"I think it helps to know that this heart came from such a wonderful family and such a wonderful kid," Frye said.

Risty said it's fitting that Tyler's big heart keeps bringing people together, especially on Christmas.

"I think it will bring joy into my home, and that's what Christmas is about -- Christ, and having life after death with him," Risty said.

Sons save for 10 years, surprise mom with dream car for Christmas

A pair of dedicated brothers in Australia were so grateful to their single mother, that they wanted to thank her with a special gift. It took them 10 years, but they finally saved enough money to surprise her with the car of her dreams.

“Showing gratitude to our beautiful Mum who's worked so hard to give us everything in life,” Daniel Knust said in an Instagram post.

Showing gratitude to our beautiful Mum who's worked so hard to give us everything in life. Compared to the sacrifices she has made for us over the years, this is nothing.  A little gift to show her how much we appreciate everything she's done for Jason and I.  I've wanted to do this for 10 years, and today a long term dream came true.  Hard work pays off, and that's something our Mum taught us from a very young age that we'll never forget.  #grateful #family  @takeaphotoitwilllastlonger.gif @natgerada @mrs_knuts A video posted by Daniel Knust (@daniel_knust) on Dec 15, 2016 at 11:14pm PST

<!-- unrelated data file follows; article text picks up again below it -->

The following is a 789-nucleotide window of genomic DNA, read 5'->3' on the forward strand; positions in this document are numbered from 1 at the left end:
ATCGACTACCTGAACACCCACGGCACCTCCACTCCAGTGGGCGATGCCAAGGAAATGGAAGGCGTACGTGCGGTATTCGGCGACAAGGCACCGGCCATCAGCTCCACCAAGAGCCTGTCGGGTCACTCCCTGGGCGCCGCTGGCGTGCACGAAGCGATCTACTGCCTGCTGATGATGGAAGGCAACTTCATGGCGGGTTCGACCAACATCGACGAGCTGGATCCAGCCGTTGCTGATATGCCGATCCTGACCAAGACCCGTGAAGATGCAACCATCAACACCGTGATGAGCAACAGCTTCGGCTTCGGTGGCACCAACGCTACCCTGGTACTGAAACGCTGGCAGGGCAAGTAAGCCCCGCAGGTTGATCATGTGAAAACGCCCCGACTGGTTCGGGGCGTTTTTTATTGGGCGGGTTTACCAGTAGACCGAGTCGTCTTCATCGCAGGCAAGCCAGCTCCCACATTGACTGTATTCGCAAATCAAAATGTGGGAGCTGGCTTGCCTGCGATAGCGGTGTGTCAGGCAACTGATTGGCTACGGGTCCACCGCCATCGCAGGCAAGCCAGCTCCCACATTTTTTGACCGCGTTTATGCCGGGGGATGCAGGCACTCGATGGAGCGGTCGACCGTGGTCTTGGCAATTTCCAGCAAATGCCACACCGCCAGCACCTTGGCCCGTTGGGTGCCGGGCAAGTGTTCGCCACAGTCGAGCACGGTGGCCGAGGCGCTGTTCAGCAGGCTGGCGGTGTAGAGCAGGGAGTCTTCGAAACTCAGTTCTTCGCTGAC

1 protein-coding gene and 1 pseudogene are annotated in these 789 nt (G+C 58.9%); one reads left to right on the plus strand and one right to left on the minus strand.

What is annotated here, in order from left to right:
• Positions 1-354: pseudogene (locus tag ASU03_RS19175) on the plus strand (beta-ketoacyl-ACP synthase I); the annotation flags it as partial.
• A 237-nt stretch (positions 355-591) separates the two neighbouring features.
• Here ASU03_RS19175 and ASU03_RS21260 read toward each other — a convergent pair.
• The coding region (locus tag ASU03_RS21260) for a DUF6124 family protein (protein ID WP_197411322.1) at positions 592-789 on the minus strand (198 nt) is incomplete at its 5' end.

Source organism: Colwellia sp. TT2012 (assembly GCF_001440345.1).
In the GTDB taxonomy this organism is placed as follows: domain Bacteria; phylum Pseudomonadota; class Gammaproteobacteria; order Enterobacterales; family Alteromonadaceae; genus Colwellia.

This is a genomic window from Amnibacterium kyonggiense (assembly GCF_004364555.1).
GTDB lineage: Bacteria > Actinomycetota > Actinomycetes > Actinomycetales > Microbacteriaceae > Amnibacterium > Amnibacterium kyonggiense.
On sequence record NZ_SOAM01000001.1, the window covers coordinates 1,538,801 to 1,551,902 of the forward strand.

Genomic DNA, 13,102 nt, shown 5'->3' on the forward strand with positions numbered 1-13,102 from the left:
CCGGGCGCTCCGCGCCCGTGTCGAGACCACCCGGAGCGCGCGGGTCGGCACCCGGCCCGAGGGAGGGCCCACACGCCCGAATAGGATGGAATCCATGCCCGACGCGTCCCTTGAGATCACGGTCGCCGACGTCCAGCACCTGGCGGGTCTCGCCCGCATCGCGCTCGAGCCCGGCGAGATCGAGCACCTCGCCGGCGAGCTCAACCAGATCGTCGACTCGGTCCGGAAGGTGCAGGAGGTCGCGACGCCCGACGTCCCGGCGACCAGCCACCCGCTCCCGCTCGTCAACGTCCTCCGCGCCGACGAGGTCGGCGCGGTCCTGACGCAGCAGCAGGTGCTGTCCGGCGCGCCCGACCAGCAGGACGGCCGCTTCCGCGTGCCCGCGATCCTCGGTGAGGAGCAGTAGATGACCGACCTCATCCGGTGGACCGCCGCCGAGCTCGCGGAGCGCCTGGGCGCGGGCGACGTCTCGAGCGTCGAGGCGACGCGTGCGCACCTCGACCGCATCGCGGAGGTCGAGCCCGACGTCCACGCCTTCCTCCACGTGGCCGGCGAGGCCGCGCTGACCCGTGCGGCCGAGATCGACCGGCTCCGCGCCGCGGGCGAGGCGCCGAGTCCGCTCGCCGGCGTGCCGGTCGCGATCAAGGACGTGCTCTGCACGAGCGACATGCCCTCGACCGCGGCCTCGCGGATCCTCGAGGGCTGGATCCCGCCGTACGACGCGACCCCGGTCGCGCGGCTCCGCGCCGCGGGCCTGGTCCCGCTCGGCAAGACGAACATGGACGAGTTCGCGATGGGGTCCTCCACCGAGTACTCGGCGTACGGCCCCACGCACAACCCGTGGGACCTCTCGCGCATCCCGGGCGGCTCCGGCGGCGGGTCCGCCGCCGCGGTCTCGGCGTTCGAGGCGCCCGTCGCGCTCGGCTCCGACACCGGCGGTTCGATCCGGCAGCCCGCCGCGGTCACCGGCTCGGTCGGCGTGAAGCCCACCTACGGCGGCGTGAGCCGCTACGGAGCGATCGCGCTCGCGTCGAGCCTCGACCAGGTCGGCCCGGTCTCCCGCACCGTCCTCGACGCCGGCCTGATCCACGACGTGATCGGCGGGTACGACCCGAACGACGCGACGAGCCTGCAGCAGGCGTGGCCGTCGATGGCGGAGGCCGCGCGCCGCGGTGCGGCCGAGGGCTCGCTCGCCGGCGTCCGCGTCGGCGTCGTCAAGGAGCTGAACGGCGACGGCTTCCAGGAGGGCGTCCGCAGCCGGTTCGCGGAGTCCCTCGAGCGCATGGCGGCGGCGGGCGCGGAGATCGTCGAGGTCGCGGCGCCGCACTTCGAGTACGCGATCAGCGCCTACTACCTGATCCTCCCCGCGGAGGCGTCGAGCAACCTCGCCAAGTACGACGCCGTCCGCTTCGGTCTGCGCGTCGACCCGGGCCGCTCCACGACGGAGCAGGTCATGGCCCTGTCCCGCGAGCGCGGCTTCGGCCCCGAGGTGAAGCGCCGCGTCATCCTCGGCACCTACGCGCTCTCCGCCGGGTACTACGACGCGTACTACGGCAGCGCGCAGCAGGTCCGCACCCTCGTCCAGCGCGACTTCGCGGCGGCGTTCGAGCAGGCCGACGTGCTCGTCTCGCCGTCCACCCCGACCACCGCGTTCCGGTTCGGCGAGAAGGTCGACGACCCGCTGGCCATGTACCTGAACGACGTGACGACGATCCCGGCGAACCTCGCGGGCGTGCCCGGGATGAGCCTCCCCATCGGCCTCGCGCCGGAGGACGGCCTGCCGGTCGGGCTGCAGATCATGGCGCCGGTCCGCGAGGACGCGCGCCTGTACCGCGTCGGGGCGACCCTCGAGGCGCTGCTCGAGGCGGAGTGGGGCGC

“Compared to the sacrifices she has made for us over the years, this is nothing,” he added.

 Knust posted the video of him and his brother, Jason Knust, surprising their mom with a BMW 3 series with a bright, red bow on the hood.

>> Read more trending stories

“Hard work pays off, and that’s something our mum taught us from a very young age that we’ll never forget,” Knust said.

Child receives Christmas surprise after mom charged with killing four siblings